Iraqi prisoner abuse testimony begins
WASHINGTON — The general who investigated the abuse of Iraqidetainees testified Tuesday that the “egregious acts of violence”by U.S. military guards represented a dramatic breakdown inleadership and discipline by soldiers and commanders at the AbuGhraib prison.
The facility, located approximately 20 miles west of Baghdad,occupies 280 acres with over two miles of security perimeter and 24guard towers. Built by British contractors in the 1960s, Abu Ghraibis a virtual city within a city with a capacity to detain15,000.
Maj. Gen. Antonio Taguba said he found no evidence of specificorders directing soldiers to commit such acts, but he disagreedwith a senior Pentagon civilian over who was in charge of U.S.military police at the prison.
The hearing before the Senate Armed Services Committee leftuncertain whether guards at Abu Ghraib, and perhaps other detentioncenters in Iraq, felt pressure to help extract information fromprisoners about the insurgency, weapons of mass destruction, tiesto terrorist groups or other issues of urgent interest to top Bushadministration officials.
Several Republican and Democratic senators said there wereindications that top commanders created an atmosphere thatencouraged soldiers to violate military law and Geneva Conventionrules governing the treatment of prisoners.
Sen. John Warner, the Virginia Republican who chairs the SenateArmed Services Committee, said some of the photos of naked Iraqisin humiliating poses were meant as threats and weren’t the resultof spontaneous cruelty.
“These youngsters didn’t understand the nuances of Muslimculture to have, as some people say, staged those photographs,which, I understand, were going to be shown to the prisoner’sfamily by way of threat, unless he came forward with some valuableinformation,” Warner said.
Warner asked Taguba to explain in “your own soldiers’ language”how the abuses occurred.
“Failure in leadership, sir, from the brigade commander on down,lack of discipline, no training whatsoever, and no supervision.Supervisory omission was rampant,” Taguba replied.
The hearing came as an Islamic militant group released video ofan American civilian being beheaded. The group, which claimed anaffiliation with al-Qaida, said the killing was in response to theAbu Ghraib abuses.
Tuesday’s testimony and the beheading in Iraq sustainedattention on a scandal that has rocked the Bush administration andtriggered demands from Democrats for Defense Secretary DonaldRumsfeld’s resignation. While Republicans continued to stop shortof that, some made it clear they haven’t ruled it out.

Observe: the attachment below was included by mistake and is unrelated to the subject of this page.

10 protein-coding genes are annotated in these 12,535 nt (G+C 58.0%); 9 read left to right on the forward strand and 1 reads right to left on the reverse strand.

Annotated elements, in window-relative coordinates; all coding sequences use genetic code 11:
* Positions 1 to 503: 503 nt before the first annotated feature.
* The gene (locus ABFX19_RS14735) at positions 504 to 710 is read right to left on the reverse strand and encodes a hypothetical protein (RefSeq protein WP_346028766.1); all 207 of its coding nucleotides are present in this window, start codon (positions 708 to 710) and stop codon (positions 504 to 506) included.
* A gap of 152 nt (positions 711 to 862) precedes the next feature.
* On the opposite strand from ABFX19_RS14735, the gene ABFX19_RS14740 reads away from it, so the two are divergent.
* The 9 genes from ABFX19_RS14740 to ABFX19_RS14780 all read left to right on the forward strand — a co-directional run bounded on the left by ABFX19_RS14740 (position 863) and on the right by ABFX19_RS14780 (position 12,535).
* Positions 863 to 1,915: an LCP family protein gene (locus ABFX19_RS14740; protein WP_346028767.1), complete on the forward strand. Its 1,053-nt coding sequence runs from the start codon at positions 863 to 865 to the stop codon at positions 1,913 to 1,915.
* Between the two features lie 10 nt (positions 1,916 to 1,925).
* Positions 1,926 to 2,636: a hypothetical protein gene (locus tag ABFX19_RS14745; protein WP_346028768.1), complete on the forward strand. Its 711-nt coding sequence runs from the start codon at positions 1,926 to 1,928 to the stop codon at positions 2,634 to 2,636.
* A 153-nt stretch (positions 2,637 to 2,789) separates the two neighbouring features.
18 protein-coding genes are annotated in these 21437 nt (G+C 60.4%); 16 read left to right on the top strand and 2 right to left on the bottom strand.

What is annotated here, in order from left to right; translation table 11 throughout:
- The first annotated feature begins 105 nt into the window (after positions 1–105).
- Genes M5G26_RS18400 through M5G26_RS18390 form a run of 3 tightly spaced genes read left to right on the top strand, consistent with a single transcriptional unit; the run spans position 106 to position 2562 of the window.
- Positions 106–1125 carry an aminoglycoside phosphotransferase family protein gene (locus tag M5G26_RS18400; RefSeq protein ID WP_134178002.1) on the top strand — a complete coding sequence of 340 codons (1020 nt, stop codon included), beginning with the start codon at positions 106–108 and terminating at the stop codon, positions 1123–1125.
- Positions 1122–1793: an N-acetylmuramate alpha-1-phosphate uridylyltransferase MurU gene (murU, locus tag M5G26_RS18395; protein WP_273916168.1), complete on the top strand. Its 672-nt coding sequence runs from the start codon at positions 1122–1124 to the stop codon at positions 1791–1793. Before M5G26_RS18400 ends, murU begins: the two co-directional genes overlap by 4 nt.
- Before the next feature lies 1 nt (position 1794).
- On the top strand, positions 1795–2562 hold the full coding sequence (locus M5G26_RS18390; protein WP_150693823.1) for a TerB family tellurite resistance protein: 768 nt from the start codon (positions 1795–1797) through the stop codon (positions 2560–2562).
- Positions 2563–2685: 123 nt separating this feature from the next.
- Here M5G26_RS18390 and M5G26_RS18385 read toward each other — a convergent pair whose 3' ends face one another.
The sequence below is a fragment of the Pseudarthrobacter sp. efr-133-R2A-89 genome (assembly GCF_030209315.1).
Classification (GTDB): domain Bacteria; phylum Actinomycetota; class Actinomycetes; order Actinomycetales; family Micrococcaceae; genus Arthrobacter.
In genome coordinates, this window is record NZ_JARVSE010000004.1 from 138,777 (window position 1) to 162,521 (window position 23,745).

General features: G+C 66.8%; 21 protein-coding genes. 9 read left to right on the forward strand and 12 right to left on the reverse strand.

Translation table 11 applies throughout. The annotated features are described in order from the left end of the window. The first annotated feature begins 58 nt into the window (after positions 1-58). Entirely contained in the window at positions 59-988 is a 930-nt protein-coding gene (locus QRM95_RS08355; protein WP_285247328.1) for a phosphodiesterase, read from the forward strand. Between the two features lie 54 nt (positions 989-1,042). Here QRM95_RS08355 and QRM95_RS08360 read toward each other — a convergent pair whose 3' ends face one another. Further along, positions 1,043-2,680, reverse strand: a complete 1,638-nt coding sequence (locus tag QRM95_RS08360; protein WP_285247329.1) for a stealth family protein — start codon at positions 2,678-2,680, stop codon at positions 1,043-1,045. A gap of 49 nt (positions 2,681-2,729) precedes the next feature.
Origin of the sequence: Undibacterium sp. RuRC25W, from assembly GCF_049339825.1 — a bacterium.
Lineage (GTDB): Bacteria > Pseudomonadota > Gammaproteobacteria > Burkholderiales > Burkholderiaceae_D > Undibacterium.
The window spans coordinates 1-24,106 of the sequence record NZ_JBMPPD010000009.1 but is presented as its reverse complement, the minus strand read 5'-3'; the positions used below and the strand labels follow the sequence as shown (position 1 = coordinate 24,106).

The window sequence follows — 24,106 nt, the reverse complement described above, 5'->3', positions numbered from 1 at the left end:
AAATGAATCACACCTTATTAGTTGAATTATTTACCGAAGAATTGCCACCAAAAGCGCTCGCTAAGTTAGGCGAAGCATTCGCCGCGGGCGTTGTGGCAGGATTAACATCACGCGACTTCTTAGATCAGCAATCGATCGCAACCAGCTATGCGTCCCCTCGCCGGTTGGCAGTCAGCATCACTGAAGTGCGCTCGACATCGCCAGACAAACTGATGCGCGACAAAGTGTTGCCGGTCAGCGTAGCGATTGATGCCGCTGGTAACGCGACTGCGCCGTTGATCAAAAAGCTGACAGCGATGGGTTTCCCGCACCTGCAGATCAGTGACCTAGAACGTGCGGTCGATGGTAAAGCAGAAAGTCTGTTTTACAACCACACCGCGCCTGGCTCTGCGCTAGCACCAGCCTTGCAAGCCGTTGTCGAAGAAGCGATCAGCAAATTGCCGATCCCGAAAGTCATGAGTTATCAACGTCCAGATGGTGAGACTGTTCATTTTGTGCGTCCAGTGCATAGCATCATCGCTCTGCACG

Sen. Lindsey Graham, R-S.C., an Air Force reservist and formermilitary prosecutor, said anyone in the chain of command could beheld accountable.
“The people who are in charge of maintaining good order anddiscipline, the people who are in charge of making sure there wereenough troops available and the culture did not exist the way itdid, they are candidates for prosecution for dereliction of duty…. Who knows how far that will go,” Graham said.
But Sen. Jim Inhofe, R-Okla., ridiculed the attention the abusecase is getting and attacked the victims of the abuse.
“They’re murderers, they’re terrorists, they’re insurgents. Manyof them probably have American blood on their hands. And here we’reso concerned about the treatment of those individuals.”
Photographs of U.S. soldiers harassing naked Iraqi detaineeshave caused an international uproar. Additional photographs, whichofficials say are far worse than anything made public so far, areexpected to be available to lawmakers for private inspection onWednesday. Pentagon officials are trying to determine whether tomake those public.
Senators also heard from Undersecretary of Defense forIntelligence Stephen Cambone, who oversees the Pentagon’s militaryintelligence operations, and Gen. Lance Smith, the deputy commanderof U.S. Central Command, which oversees Iraq.
Under questioning by Sen. Carl Levin of Michigan, the panel’ssenior Democrat, Taguba and Cambone contradicted each other onwhether guards were under the control of military intelligence.Taguba wrote in his report that such a practice was “notdoctrinally sound.”
“Is that your conclusion?” Levin asked.
Taguba, shifting uncomfortably in his chair, said: “Yes, sir,because the order gave (a military intelligence colonel) tacticalcontrol of all units that were residing at Abu Ghraib.”
Cambone disagreed, contending that the colonel didn’t haveauthority over military police.
The issue is significant because several of the seven militaryguards facing courts-martial in the abuse cases have said theyacted under orders or suggestions from military intelligencepersonnel.
“I cannot help but suspect that others were involved,” said Sen.Susan Collins, R-Maine. “That military intelligence personnel wereinvolved, or people further up the chain of command, in suggesting… to these guards specific types of abuse that were designed tobreak these prisoners.”
(Knight Ridder Newspapers correspondents Sumana Chatterjeeand Jonathan Landay contributed to this report.)